Remaining Familiar

from by Athens Boys Choir

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REMAINING FAMILIAR

Last summer I went back to Miami to visit my dad and prove I could be my own therapist. I had been seeing a psychiatrist for no less than a dozen still unresolved issues. Like with most other things, I ignored her advice and, in return, I gave her tips on how to treat me. I decided that I should retrieve old footage of myself as a kid. I wanted to bear witness to myself as a child to prove to there was something there that remained familiar.

So, on my trip back home, I had my dad transfer old VHS tapes to DVD for me. He asked me to log each disk as I viewed them and note the events they documented and the people at each affair. I’m watching the videos now, and as I’m writing this, the Hasidic equivalent to Napoleon Dynamite just came on the screen, half closed his eyes, and chanted in Hebrew. This part I labeled Tony and Yehudit’s wedding.

There are 4 DVD’s. I have a sheet of paper for each one and they all report in first person because I’m just not sure what to call my childhood self. Here I am at Miami’s hottest tourist spot the Parrot Jungle. Me with grandma. Me losing my first tooth. Me running for the hills as Old Faithful explodes. I have watched them all, carefully recording the time stamps and giving credits to the stars and co-stars of Allen and Louise’s wedding. Soon, I will pass these logs to my dad and I have to figure out what to call myself on them. I wasn’t Harvey then but calling myself Elizabeth sounds like I’m talking about somebody else; like I’m talking about a dog I don’t have yet but have already named…a forethought more than a live being deserving of a third person reference. I could call myself “Boogie”, my nickname as a kid but it seems like an awful way to re-introduce myself – an inside joke that makes the other people in the video seem damn right rigid. I get how parents and other family members can have a hard time reconciling the past and present. I feel so separated from myself as a child and yet protective of this virtual stranger. When I first watched the videos, I cringed seeing my body turn when my dad would call out “Elizabeth, say hi to the camera.” I felt offended like he was calling me that to my face in current day and had the urge to correct him. It’s so irrational but these things are tricky.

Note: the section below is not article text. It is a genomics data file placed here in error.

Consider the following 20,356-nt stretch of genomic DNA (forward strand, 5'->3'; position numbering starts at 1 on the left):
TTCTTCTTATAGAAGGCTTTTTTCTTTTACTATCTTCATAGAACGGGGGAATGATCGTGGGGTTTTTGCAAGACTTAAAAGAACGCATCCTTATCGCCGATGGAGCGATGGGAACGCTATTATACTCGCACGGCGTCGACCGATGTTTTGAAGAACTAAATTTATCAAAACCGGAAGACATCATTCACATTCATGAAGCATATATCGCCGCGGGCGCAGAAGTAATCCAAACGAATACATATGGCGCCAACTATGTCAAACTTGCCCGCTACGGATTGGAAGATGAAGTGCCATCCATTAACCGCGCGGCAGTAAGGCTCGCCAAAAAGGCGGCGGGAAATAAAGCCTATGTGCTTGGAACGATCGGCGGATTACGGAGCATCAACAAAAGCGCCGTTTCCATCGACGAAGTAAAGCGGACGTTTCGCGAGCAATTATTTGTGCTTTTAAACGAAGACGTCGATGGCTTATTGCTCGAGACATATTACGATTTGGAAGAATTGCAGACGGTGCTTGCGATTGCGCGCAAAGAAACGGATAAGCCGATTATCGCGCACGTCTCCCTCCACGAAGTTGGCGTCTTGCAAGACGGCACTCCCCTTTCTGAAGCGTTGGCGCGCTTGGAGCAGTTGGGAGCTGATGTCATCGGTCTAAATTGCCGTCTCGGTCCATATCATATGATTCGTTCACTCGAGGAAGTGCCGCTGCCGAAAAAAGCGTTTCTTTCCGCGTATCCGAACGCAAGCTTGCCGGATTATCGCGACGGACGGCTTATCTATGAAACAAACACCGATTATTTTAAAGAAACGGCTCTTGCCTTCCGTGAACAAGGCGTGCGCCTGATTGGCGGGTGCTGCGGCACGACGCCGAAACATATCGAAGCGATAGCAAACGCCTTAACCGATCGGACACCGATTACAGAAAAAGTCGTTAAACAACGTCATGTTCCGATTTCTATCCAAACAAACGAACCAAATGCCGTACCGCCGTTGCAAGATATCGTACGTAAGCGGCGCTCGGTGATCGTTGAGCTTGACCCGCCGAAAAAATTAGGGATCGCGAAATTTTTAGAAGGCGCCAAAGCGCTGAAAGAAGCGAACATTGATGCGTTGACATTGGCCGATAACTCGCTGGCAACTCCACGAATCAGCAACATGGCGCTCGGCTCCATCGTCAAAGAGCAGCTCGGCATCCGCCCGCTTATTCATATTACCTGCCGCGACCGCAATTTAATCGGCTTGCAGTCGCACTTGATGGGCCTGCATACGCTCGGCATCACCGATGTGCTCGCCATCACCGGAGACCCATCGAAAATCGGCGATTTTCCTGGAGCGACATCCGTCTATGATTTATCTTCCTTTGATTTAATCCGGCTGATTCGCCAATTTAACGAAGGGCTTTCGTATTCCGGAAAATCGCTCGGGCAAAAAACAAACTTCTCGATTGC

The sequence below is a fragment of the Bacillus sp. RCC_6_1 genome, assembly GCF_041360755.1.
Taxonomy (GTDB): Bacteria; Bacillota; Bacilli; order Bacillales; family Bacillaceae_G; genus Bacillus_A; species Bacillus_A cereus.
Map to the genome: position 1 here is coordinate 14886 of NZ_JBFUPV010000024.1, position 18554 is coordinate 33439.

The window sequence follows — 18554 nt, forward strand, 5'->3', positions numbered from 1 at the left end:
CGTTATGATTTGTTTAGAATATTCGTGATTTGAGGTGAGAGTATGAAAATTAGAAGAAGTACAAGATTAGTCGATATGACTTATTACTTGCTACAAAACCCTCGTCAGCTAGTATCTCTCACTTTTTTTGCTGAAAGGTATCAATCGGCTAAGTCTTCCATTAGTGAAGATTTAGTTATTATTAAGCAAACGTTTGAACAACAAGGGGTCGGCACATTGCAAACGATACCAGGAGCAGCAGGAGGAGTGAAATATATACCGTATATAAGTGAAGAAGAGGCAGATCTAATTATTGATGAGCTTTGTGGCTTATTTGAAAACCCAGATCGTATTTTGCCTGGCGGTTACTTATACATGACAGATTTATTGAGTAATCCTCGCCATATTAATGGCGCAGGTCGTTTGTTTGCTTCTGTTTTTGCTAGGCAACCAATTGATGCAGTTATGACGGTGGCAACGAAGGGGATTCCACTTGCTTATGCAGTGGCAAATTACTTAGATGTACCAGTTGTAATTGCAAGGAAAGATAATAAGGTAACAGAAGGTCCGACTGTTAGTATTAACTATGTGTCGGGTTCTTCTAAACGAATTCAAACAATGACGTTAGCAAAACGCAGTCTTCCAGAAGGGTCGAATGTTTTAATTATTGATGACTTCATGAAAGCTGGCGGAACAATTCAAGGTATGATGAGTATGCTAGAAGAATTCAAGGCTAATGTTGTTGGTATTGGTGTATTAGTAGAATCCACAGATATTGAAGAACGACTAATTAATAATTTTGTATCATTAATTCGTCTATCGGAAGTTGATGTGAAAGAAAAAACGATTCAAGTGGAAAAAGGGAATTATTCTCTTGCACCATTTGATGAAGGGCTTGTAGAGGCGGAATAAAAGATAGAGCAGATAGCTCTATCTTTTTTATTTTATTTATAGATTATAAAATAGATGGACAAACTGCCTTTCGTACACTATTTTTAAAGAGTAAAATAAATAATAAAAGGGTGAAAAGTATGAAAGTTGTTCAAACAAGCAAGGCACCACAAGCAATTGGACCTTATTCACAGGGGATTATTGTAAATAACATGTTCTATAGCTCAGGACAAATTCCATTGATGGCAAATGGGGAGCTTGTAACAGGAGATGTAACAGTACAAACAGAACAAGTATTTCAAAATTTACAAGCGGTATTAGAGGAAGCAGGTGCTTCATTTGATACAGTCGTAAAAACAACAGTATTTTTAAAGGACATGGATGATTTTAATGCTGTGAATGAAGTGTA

The last footage of me sent me into convulsions of laughter. It’s labeled “me in Lady Wares”. I’m seven years old in a gold lame’ dress with a deep V neckline and an unknown origin. I trip immediately in a pair of my mom’s high heels before she asks for a take two. The camera shuts off and blinks awake again for a more successful stroll down the walkway from our front door. At this moment I feel more like “Harvey” than any other time in the hours of footage. I’m wearing fake boobs and my dad is trying really hard to get me to say “boobs” – because it’s funny. I keep trying to tell him they are just tennis balls and I keep grabbing at them because I like the feel of the tennis ball fuzz rubbing against my stomach, which is where they eventually landed. My parents shoot this footage like I’m doing a Hollywood interview. My mom tells me to strut and my dad asks me if I’m going to be on Dynasty AND Dallas next season. I tell them I’m going to be starring in “Revenge of the Nerds 2” and promptly trip on the hem of my dress on the way out of the door. It’s all too perfect.

I’m not the psychiatrist I thought I was. There are no answers in this footage. I’m a happy kid. A sad and cranky California tourist. A hula-hoop champion. A birthday girl. An excellent swimmer. I am a busted front tooth and a forehead of black bangs. I don’t have a name anymore but in those videos I run up to the camera and say hi to myself 25 years later and the image is not altogether unfamiliar.

credits

from Heartstrings and Hamstrings, released January 22, 2013

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